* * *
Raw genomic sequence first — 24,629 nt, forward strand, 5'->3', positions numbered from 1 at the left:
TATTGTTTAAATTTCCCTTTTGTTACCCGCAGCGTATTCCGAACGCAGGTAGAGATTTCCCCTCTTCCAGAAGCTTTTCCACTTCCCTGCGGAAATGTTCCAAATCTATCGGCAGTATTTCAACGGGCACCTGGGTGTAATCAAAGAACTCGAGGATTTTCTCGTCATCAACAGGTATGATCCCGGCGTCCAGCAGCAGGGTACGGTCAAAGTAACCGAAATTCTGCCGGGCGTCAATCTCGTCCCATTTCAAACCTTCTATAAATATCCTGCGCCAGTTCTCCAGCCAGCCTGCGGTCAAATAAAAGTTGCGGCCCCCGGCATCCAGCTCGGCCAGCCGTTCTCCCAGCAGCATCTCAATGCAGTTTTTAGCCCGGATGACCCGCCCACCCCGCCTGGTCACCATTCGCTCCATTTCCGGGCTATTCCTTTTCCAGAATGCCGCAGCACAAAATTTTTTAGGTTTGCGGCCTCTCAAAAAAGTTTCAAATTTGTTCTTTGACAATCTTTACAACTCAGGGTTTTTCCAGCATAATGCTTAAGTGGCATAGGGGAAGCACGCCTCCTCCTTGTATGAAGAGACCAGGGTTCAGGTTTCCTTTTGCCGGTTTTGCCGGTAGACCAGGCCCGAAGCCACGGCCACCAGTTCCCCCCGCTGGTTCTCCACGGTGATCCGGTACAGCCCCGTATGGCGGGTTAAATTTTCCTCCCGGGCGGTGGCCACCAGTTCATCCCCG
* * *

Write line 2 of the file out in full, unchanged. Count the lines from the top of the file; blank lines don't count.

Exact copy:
TATTGTTTAAATTTCCCTTTTGTTACCCGCAGCGTATTCCGAACGCAGGTAGAGATTTCCCCTCTTCCAGAAGCTTTTCCACTTCCCTGCGGAAATGTTCCAAATCTATCGGCAGTATTTCAACGGGCACCTGGGTGTAATCAAAGAACTCGAGGATTTTCTCGTCATCAACAGGTATGATCCCGGCGTCCAGCAGCAGGGTACGGTCAAAGTAACCGAAATTCTGCCGGGCGTCAATCTCGTCCCATTTCAAACCTTCTATAAATATCCTGCGCCAGTTCTCCAGCCAGCCTGCGGTCAAATAAAAGTTGCGGCCCCCGGCATCCAGCTCGGCCAGCCGTTCTCCCAGCAGCATCTCAATGCAGTTTTTAGCCCGGATGACCCGCCCACCCCGCCTGGTCACCATTCGCTCCATTTCCGGGCTATTCCTTTTCCAGAATGCCGCAGCACAAAATTTTTTAGGTTTGCGGCCTCTCAAAAAAGTTTCAAATTTGTTCTTTGACAATCTTTACAACTCAGGGTTTTTCCAGCATAATGCTTAAGTGGCATAGGGGAAGCACGCCTCCTCCTTGTATGAAGAGACCAGGGTTCAGGTTTCCTTTTGCCGGTTTTGCCGGTAGACCAGGCCCGAAGCCACGGCCACCAGTTCCCCCCGCTGGTTCTCCACGGTGATCCGGTACAGCCCCGTATGGCGGGTTAAATTTTCCTCCCGGGCGGTGGCCACCAGTTCATCCCCG